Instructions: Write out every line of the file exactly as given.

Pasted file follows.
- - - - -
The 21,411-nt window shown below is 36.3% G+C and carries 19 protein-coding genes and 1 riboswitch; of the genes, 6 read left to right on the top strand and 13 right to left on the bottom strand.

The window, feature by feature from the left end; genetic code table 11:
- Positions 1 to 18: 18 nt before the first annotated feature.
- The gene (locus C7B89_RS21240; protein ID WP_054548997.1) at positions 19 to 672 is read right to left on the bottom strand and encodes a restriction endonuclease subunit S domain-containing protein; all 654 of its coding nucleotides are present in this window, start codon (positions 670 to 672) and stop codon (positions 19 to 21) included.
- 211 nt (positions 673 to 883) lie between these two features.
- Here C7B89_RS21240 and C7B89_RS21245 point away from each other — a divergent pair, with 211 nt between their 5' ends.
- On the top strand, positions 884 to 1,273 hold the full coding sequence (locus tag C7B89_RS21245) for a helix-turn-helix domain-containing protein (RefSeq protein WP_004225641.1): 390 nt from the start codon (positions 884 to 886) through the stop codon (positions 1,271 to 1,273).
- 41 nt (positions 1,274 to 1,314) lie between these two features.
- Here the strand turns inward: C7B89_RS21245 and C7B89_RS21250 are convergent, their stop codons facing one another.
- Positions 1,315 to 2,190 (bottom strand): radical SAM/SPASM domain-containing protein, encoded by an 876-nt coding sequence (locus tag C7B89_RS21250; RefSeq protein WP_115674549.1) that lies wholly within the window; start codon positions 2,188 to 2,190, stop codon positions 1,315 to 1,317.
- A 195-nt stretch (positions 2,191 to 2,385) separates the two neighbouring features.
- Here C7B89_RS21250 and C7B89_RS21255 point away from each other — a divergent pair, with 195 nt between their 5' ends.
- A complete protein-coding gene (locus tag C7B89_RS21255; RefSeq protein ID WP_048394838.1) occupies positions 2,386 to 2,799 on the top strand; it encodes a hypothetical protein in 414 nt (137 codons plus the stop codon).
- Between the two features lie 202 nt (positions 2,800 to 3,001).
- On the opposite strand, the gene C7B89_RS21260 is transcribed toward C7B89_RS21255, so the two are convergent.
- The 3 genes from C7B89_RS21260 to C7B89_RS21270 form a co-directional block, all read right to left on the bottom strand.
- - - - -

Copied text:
The 21,411-nt window shown below is 36.3% G+C and carries 19 protein-coding genes and 1 riboswitch; of the genes, 6 read left to right on the top strand and 13 right to left on the bottom strand.

The window, feature by feature from the left end; genetic code table 11:
- Positions 1 to 18: 18 nt before the first annotated feature.
- The gene (locus C7B89_RS21240; protein ID WP_054548997.1) at positions 19 to 672 is read right to left on the bottom strand and encodes a restriction endonuclease subunit S domain-containing protein; all 654 of its coding nucleotides are present in this window, start codon (positions 670 to 672) and stop codon (positions 19 to 21) included.
- 211 nt (positions 673 to 883) lie between these two features.
- Here C7B89_RS21240 and C7B89_RS21245 point away from each other — a divergent pair, with 211 nt between their 5' ends.
- On the top strand, positions 884 to 1,273 hold the full coding sequence (locus tag C7B89_RS21245) for a helix-turn-helix domain-containing protein (RefSeq protein WP_004225641.1): 390 nt from the start codon (positions 884 to 886) through the stop codon (positions 1,271 to 1,273).
- 41 nt (positions 1,274 to 1,314) lie between these two features.
- Here the strand turns inward: C7B89_RS21245 and C7B89_RS21250 are convergent, their stop codons facing one another.
- Positions 1,315 to 2,190 (bottom strand): radical SAM/SPASM domain-containing protein, encoded by an 876-nt coding sequence (locus tag C7B89_RS21250; RefSeq protein WP_115674549.1) that lies wholly within the window; start codon positions 2,188 to 2,190, stop codon positions 1,315 to 1,317.
- A 195-nt stretch (positions 2,191 to 2,385) separates the two neighbouring features.
- Here C7B89_RS21250 and C7B89_RS21255 point away from each other — a divergent pair, with 195 nt between their 5' ends.
- A complete protein-coding gene (locus tag C7B89_RS21255; RefSeq protein ID WP_048394838.1) occupies positions 2,386 to 2,799 on the top strand; it encodes a hypothetical protein in 414 nt (137 codons plus the stop codon).
- Between the two features lie 202 nt (positions 2,800 to 3,001).
- On the opposite strand, the gene C7B89_RS21260 is transcribed toward C7B89_RS21255, so the two are convergent.
- The 3 genes from C7B89_RS21260 to C7B89_RS21270 form a co-directional block, all read right to left on the bottom strand.